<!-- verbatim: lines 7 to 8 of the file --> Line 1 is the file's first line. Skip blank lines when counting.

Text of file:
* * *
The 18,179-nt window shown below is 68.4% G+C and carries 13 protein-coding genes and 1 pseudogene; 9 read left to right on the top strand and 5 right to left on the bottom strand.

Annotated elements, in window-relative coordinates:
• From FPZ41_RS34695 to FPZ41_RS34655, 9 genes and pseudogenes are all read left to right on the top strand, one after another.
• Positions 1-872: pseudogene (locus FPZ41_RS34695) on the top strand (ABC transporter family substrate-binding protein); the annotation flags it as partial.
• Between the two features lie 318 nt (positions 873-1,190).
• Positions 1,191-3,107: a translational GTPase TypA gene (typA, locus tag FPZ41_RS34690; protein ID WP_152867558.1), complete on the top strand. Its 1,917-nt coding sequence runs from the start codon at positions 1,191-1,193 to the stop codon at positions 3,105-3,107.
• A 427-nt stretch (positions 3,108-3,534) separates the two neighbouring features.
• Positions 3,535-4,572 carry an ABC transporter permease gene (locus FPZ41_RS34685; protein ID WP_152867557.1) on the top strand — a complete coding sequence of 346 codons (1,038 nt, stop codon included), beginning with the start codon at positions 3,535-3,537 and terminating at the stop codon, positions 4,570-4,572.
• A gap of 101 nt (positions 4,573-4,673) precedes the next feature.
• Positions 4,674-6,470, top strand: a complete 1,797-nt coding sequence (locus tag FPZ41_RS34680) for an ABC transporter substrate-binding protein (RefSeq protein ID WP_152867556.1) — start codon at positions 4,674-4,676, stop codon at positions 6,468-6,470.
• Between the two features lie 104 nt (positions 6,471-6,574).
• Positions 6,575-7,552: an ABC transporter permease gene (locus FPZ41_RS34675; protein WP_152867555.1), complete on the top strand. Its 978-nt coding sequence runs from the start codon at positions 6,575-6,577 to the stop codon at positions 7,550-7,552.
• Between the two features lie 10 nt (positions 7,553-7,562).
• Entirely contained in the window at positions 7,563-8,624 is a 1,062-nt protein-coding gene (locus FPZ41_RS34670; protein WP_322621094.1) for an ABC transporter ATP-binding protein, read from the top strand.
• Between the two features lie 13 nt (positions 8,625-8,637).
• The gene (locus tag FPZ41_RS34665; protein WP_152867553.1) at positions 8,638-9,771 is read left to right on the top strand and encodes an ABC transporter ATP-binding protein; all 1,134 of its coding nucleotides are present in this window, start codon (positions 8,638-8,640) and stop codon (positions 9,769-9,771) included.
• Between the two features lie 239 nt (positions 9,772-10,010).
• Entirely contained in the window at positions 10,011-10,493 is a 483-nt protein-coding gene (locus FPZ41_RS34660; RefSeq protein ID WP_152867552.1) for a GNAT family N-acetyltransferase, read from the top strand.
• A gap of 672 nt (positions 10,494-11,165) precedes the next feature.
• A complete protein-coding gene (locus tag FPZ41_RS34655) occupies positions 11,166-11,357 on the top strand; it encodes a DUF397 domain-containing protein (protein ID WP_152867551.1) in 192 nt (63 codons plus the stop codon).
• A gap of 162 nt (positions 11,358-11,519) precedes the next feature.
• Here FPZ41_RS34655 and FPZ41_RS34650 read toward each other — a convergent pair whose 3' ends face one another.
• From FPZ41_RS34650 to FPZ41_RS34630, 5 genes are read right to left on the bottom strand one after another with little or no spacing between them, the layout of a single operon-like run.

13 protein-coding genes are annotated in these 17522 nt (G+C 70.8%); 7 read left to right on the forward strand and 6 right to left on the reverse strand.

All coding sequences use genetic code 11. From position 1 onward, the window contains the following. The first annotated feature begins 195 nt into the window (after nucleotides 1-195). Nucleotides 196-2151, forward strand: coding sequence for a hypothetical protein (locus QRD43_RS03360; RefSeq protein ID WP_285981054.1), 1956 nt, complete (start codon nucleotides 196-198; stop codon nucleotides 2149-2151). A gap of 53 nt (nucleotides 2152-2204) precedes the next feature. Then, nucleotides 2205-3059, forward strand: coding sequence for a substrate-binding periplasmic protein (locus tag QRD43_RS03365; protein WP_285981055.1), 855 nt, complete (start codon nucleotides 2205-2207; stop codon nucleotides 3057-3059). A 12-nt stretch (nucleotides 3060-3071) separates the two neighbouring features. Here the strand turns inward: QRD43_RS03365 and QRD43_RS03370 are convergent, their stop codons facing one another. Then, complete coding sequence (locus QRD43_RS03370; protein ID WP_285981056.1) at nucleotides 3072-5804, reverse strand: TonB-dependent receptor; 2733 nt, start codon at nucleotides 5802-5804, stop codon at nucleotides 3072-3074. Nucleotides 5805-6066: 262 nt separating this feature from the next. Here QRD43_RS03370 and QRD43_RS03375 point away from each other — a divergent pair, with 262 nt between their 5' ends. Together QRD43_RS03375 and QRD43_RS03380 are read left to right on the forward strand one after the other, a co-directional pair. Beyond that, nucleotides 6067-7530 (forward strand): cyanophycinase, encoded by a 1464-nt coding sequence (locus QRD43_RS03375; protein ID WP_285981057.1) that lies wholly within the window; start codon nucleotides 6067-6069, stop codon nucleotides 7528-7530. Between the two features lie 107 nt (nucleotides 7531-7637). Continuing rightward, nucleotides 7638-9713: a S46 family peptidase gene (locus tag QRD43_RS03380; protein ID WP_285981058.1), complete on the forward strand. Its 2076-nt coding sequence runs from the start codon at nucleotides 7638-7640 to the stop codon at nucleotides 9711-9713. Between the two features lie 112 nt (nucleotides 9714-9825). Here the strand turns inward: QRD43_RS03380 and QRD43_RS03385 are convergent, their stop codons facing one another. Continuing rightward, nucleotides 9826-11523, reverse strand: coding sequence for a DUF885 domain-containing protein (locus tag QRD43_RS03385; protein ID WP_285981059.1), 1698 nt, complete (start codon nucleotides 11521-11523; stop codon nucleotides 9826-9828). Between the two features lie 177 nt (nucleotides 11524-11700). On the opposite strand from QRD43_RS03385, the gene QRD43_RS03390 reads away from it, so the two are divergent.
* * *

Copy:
• A 427-nt stretch (positions 3,108-3,534) separates the two neighbouring features.
• Positions 3,535-4,572 carry an ABC transporter permease gene (locus FPZ41_RS34685; protein ID WP_152867557.1) on the top strand — a complete coding sequence of 346 codons (1,038 nt, stop codon included), beginning with the start codon at positions 3,535-3,537 and terminating at the stop codon, positions 4,570-4,572.